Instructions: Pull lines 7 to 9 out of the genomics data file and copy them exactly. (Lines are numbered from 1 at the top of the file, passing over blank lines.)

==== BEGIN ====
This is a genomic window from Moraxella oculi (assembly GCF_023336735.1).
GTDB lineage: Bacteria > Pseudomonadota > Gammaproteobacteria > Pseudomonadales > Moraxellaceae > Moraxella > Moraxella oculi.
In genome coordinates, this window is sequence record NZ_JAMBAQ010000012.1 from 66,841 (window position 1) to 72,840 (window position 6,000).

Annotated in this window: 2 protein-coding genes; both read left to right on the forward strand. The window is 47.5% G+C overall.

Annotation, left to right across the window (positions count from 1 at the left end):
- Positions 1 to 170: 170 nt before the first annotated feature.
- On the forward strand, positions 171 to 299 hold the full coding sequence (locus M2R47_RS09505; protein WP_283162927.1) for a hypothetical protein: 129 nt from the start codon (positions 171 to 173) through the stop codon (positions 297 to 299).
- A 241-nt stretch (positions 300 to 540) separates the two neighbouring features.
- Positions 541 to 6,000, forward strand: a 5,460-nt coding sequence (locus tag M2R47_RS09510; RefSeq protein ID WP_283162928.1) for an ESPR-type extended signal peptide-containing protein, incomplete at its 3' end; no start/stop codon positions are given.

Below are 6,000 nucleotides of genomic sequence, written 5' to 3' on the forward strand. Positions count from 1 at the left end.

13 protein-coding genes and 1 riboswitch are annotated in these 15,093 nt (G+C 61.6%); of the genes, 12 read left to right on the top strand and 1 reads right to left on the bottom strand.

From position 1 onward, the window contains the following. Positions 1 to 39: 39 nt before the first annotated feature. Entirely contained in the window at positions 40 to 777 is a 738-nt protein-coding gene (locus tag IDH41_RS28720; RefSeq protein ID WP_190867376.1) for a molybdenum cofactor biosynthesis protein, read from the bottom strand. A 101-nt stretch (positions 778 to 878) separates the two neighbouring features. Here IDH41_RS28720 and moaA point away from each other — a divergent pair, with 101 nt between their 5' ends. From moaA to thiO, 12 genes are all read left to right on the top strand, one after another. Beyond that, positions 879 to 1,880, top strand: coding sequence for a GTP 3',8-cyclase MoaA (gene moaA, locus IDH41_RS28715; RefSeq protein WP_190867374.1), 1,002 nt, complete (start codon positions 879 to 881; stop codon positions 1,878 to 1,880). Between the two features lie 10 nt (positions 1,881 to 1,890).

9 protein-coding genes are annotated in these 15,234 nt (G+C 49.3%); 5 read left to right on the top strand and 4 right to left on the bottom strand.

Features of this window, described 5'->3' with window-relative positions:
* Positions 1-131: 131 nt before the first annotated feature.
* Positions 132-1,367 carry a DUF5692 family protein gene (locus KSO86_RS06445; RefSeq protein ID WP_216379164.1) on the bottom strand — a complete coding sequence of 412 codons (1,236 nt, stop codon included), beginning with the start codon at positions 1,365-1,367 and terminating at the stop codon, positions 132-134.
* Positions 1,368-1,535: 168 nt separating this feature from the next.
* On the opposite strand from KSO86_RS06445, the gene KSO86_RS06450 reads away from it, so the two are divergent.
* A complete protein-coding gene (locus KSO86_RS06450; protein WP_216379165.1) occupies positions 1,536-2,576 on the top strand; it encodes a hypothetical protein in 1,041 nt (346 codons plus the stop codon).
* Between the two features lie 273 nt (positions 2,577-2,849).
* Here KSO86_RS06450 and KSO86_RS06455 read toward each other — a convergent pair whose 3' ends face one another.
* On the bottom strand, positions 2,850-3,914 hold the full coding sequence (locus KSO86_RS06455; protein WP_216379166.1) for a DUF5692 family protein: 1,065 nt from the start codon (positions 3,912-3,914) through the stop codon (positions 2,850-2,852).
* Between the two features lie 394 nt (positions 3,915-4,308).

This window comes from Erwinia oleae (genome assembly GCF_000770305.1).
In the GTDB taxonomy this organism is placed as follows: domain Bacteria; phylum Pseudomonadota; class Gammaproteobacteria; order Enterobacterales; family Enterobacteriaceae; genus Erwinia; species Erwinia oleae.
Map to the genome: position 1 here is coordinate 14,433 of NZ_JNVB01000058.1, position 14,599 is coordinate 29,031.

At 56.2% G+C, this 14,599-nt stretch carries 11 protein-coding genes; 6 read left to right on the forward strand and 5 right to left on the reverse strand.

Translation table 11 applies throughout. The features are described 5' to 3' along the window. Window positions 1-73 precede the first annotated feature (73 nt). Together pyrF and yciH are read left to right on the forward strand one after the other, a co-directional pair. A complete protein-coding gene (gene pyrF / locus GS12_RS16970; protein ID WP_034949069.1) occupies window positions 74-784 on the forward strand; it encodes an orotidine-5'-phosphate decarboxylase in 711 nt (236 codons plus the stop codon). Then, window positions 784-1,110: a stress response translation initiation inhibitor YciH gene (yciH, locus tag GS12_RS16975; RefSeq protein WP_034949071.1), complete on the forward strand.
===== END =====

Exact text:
- On the forward strand, positions 171 to 299 hold the full coding sequence (locus M2R47_RS09505; protein WP_283162927.1) for a hypothetical protein: 129 nt from the start codon (positions 171 to 173) through the stop codon (positions 297 to 299).
- A 241-nt stretch (positions 300 to 540) separates the two neighbouring features.
- Positions 541 to 6,000, forward strand: a 5,460-nt coding sequence (locus tag M2R47_RS09510; RefSeq protein ID WP_283162928.1) for an ESPR-type extended signal peptide-containing protein, incomplete at its 3' end; no start/stop codon positions are given.